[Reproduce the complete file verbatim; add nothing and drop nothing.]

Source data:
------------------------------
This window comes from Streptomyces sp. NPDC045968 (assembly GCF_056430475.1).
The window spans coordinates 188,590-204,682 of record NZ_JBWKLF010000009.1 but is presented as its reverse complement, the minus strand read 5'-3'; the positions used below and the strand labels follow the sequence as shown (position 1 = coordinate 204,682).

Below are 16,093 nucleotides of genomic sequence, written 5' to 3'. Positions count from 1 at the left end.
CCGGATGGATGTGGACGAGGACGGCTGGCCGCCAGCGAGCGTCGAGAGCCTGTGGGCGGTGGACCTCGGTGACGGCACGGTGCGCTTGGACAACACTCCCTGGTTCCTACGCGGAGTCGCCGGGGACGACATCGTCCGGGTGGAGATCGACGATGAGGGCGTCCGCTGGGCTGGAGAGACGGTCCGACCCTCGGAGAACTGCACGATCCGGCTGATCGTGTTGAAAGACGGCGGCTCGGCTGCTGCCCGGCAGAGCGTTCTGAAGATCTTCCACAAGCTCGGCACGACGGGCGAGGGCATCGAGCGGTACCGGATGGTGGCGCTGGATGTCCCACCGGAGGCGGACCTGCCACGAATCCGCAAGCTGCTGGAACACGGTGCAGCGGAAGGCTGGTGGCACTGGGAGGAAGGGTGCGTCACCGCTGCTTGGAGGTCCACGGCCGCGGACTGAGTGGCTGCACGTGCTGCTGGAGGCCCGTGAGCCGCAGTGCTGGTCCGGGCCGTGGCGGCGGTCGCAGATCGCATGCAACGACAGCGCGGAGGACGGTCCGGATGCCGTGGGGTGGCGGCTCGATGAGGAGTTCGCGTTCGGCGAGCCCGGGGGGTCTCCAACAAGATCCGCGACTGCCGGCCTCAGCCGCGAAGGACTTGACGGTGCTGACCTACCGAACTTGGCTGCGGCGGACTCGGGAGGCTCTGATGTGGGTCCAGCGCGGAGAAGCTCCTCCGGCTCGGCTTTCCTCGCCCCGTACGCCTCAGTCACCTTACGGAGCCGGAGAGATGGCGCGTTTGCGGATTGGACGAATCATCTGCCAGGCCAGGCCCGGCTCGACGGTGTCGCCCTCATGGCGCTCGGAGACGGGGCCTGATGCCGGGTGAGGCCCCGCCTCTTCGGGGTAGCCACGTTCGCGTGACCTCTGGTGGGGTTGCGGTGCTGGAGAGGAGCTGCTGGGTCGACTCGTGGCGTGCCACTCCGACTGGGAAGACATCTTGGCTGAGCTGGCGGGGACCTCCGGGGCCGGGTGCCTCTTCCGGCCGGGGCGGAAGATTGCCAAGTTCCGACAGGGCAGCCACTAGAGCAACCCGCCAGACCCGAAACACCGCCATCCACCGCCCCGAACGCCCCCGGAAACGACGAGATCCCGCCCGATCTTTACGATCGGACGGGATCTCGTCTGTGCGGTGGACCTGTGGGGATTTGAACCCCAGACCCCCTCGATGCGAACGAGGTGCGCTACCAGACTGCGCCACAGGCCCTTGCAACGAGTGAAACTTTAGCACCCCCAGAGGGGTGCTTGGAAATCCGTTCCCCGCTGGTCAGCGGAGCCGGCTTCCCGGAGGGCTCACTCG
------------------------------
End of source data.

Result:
This window comes from Streptomyces sp. NPDC045968 (assembly GCF_056430475.1).
The window spans coordinates 188,590-204,682 of record NZ_JBWKLF010000009.1 but is presented as its reverse complement, the minus strand read 5'-3'; the positions used below and the strand labels follow the sequence as shown (position 1 = coordinate 204,682).

Below are 16,093 nucleotides of genomic sequence, written 5' to 3'. Positions count from 1 at the left end.
CCGGATGGATGTGGACGAGGACGGCTGGCCGCCAGCGAGCGTCGAGAGCCTGTGGGCGGTGGACCTCGGTGACGGCACGGTGCGCTTGGACAACACTCCCTGGTTCCTACGCGGAGTCGCCGGGGACGACATCGTCCGGGTGGAGATCGACGATGAGGGCGTCCGCTGGGCTGGAGAGACGGTCCGACCCTCGGAGAACTGCACGATCCGGCTGATCGTGTTGAAAGACGGCGGCTCGGCTGCTGCCCGGCAGAGCGTTCTGAAGATCTTCCACAAGCTCGGCACGACGGGCGAGGGCATCGAGCGGTACCGGATGGTGGCGCTGGATGTCCCACCGGAGGCGGACCTGCCACGAATCCGCAAGCTGCTGGAACACGGTGCAGCGGAAGGCTGGTGGCACTGGGAGGAAGGGTGCGTCACCGCTGCTTGGAGGTCCACGGCCGCGGACTGAGTGGCTGCACGTGCTGCTGGAGGCCCGTGAGCCGCAGTGCTGGTCCGGGCCGTGGCGGCGGTCGCAGATCGCATGCAACGACAGCGCGGAGGACGGTCCGGATGCCGTGGGGTGGCGGCTCGATGAGGAGTTCGCGTTCGGCGAGCCCGGGGGGTCTCCAACAAGATCCGCGACTGCCGGCCTCAGCCGCGAAGGACTTGACGGTGCTGACCTACCGAACTTGGCTGCGGCGGACTCGGGAGGCTCTGATGTGGGTCCAGCGCGGAGAAGCTCCTCCGGCTCGGCTTTCCTCGCCCCGTACGCCTCAGTCACCTTACGGAGCCGGAGAGATGGCGCGTTTGCGGATTGGACGAATCATCTGCCAGGCCAGGCCCGGCTCGACGGTGTCGCCCTCATGGCGCTCGGAGACGGGGCCTGATGCCGGGTGAGGCCCCGCCTCTTCGGGGTAGCCACGTTCGCGTGACCTCTGGTGGGGTTGCGGTGCTGGAGAGGAGCTGCTGGGTCGACTCGTGGCGTGCCACTCCGACTGGGAAGACATCTTGGCTGAGCTGGCGGGGACCTCCGGGGCCGGGTGCCTCTTCCGGCCGGGGCGGAAGATTGCCAAGTTCCGACAGGGCAGCCACTAGAGCAACCCGCCAGACCCGAAACACCGCCATCCACCGCCCCGAACGCCCCCGGAAACGACGAGATCCCGCCCGATCTTTACGATCGGACGGGATCTCGTCTGTGCGGTGGACCTGTGGGGATTTGAACCCCAGACCCCCTCGATGCGAACGAGGTGCGCTACCAGACTGCGCCACAGGCCCTTGCAACGAGTGAAACTTTAGCACCCCCAGAGGGGTGCTTGGAAATCCGTTCCCCGCTGGTCAGCGGAGCCGGCTTCCCGGAGGGCTCACTCG